Category Archives: hometowns

Songs I Like #6: The Stingers, “Give Me Power”

Do suburban white kids still listen to reggae? Before the internet, and without a radio station to show me myself and goad me to a scene, music was my brother’s school jazz band, car rides with my parents’ home-dubbed cassettes (Rubber Soul, Hank Williams, old tapes of Ruth Brown’s Harlem Hit Parade radio show) and afternoons with my best friend Drew at the city library music shelves.

I still think of Everett’s library. There must have been a lonely and brave soul somewhere in their purchasing office behind the stacks, because their music selection was weird, brave, and beautifully cosmopolitan, a cry into the vacant vast surrounding of Navy yards, shady cul-de-sacs, and slumbering malls. Drew and I fixated on Rounder and Trojan’s old reggae anthologies. Ska was cool that year, so, thanks to our anonymous librarian, we followed it backward to its Jamaican progenitors– groups like the Skatalites, who played commercial dance music, a hard-offbeat open-air-dancehall take on American R&B– but where we really sank in was into rocksteady.

That slowed-down (Jamaica’s summer 1966 was supposedly too hot for ska’s quick clip), re-Africanized, and increasingly political reorientation of Jamaica’s music spoke to us. Our vague alienation felt some answer, I guess, in the tension, urgency, and militant stirrings of the music. As a suburban youth-grouper, I found the might of Rastafarian prophecy transgressive and familiar at once. And, of course, we worshipped Lee Perry, the ranting mystic and studio wizard, whose beats sounded tough and whose productions sounded (in its parched vocals, sudden bursts of found sound and toasting, and dissolves into echo) three-dimensional. Give Me Power, one anthology said simply. The harmonies on its title track (from one of Perry’s many one-and-done groups) were delicate, the sentiment was mighty, and the strength couldn’t be shaken off.

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Lately They’ve Told Me

From Finite and Infinite Games by James P. Carse:

The exercise of power always presupposes resistance… Power is never one’s own, and in that respect it shows the contradiction inherent in all finite play. I can be powerful only by not playing, by showing that the game is over. I can therefore have only what powers others give me.

 

Michel Foucault, from The Foucault-Chomsky Debate on Human Nature:

…Those who resist or rebel against a form of power cannot merely be content to denounce violence or criticize an institution. Nor is it enough to cast the blame on reason in general. What has to be questioned is the form of rationality at stake. The criticism of power wielded over the mentally sick or mad cannot be restricted to psychiatric institutions; nor can those questioning the power to punish be content with denouncing prisons as total institutions. The question is: How are such relations of power rationalized? Asking it is the only way to avoid other institutions with the same objectives and the same effects, from taking their stead.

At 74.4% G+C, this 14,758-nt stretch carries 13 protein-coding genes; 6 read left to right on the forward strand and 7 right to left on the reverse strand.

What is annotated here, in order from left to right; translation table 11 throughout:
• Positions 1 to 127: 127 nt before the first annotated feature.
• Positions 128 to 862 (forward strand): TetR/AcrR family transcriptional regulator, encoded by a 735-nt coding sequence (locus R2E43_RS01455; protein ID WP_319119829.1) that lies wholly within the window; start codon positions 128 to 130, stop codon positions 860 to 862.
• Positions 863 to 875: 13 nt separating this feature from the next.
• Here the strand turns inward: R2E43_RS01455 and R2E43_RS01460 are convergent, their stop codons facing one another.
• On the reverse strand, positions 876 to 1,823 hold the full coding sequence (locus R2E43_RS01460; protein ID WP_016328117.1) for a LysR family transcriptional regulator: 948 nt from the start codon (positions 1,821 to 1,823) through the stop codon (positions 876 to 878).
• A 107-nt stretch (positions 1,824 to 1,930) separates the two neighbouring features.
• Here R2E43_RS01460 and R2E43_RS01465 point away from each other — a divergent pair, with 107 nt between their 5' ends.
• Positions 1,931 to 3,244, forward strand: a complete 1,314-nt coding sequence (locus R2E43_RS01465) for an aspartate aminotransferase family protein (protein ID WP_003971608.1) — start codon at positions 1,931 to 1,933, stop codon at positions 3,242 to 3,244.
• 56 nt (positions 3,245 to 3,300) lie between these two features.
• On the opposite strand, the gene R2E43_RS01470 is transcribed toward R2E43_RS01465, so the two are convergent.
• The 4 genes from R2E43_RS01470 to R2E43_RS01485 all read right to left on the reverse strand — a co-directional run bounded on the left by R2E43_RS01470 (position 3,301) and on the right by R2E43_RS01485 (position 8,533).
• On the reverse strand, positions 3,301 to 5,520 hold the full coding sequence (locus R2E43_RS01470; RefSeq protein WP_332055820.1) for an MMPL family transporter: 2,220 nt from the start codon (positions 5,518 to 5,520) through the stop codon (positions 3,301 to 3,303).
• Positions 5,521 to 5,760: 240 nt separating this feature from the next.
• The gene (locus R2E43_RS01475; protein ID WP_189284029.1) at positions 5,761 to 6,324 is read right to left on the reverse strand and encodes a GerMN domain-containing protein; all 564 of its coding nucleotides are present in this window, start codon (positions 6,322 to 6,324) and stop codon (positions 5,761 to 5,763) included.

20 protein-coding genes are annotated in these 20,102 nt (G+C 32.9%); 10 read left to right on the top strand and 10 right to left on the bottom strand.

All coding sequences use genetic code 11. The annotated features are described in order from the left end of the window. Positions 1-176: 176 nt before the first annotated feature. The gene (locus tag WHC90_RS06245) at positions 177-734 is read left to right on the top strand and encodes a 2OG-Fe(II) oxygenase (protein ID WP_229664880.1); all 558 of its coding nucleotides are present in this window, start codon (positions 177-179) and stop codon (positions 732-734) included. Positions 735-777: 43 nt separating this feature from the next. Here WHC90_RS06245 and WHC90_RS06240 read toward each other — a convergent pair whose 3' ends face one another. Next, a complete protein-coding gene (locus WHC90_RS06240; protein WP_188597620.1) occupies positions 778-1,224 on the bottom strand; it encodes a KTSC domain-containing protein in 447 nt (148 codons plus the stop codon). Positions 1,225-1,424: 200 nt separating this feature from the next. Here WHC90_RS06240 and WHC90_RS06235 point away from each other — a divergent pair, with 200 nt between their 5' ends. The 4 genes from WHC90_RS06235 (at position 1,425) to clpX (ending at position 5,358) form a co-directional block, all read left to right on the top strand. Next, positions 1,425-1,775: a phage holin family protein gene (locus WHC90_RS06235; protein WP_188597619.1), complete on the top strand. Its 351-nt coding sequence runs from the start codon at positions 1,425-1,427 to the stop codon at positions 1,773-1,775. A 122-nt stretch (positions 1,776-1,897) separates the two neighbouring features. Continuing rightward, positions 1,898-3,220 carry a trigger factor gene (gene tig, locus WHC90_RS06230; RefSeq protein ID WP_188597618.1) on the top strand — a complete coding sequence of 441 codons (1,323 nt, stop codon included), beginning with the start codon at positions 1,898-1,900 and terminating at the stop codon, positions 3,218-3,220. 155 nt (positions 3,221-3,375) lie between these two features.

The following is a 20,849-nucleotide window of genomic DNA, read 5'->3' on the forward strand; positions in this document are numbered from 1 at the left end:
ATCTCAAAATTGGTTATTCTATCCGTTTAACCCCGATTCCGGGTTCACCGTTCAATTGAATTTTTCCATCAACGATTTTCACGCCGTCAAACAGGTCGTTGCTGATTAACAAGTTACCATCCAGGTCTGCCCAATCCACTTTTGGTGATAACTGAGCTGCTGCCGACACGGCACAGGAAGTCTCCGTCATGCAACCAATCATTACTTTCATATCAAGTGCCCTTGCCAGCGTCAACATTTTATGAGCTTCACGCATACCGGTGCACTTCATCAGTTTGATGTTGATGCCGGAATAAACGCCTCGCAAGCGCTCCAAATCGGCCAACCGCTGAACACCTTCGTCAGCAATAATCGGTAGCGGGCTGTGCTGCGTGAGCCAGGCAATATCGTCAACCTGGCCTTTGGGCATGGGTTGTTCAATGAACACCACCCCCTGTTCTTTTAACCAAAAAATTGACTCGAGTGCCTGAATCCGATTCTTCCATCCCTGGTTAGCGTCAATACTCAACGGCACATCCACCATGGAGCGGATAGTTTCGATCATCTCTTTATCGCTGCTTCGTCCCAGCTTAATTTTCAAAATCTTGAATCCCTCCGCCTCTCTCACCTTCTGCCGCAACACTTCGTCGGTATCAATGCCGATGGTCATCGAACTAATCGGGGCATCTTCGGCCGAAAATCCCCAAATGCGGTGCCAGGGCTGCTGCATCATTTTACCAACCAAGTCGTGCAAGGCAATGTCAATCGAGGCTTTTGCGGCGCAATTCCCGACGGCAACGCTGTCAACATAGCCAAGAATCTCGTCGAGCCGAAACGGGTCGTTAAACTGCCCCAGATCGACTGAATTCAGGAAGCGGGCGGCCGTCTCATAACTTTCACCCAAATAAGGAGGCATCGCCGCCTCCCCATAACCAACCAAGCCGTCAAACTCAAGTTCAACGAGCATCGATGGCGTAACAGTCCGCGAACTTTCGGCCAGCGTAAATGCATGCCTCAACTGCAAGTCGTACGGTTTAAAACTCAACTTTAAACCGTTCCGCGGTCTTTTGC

George Oppen, from “Of Being Numerous”:

…consciousness

Which has nothing to gain, which awaits nothing,
Which loves itself

 

My bike last night, locked out in snow:

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I’ll Never Forget You

I have to admit, I hated how much I loved Hüsker Dü. I spent my whole late adolescence put off by and hooked on their melodies, sour-and-sweet, the trebly, overwhelming wash of Bob Mould’s guitar. Zen Arcade—their double-LP hardcore-and-more concept record—jumped out to me between Human League and Janice Ian CDs at the satellite branch of the Everett Library, scuffed but still playable, when I was fourteen. Who was that music librarian? “Something I learned today, black and white is always gray.”

I took Zen Arcade home and listened to it on a C90 cassette, with their cover of “Eight Miles High” appended to fill the tape’s last minutes, every day for about four years. The music felt like me and it felt like my hometown: Zen Arcade’s screaming and the compression and chiming guitar, the spasms of psychedelia and the long acid jam at the end of Side 4, the gorgeous melodies, felt as big to me as my teenage emotional life, when getting off the local bus I’d get overwhelmed—by nothing, by a pine tree or knocked-over mailbox—you know that teenage time when people slipped notes in lockers, smoked out behind their jobs, and handwrote letters.

“Spilled my guts, you just threw them away.” If home had been Brooklyn or Arcata it might have been different, but Everett, where I lived from eight to eighteen, was teeming around the edges, gray and hollowed-out-feeling in the middle. Punk rock, especially the sheet-metal noisemakers, seemed to fit our county: noise stripmall-white, rolling out of my ears over the hills and sagging tract houses and strawberry farms near Highway 2 and rising up to the overcast. There were times I couldn’t stand it: “Somewhere satisfaction has no name.” Even the gray- and crayon-colors of Zen Arcade‘s cover felt like me and the land. Now, ten years after I moved away, I only listen to Hüsker Dü when a similar big-self mood fills my heart and I feel like nothing but that wash will match me, or meet me. It’s not often.

(And, just for the record, I only listen to them on record: never remastered and never really mastered all that well to begin with, the album sound compressed and remote anywhere but on LP through a good, dirty set of speakers. Never decide anything in good taste, only in good appetite. Over and out!)

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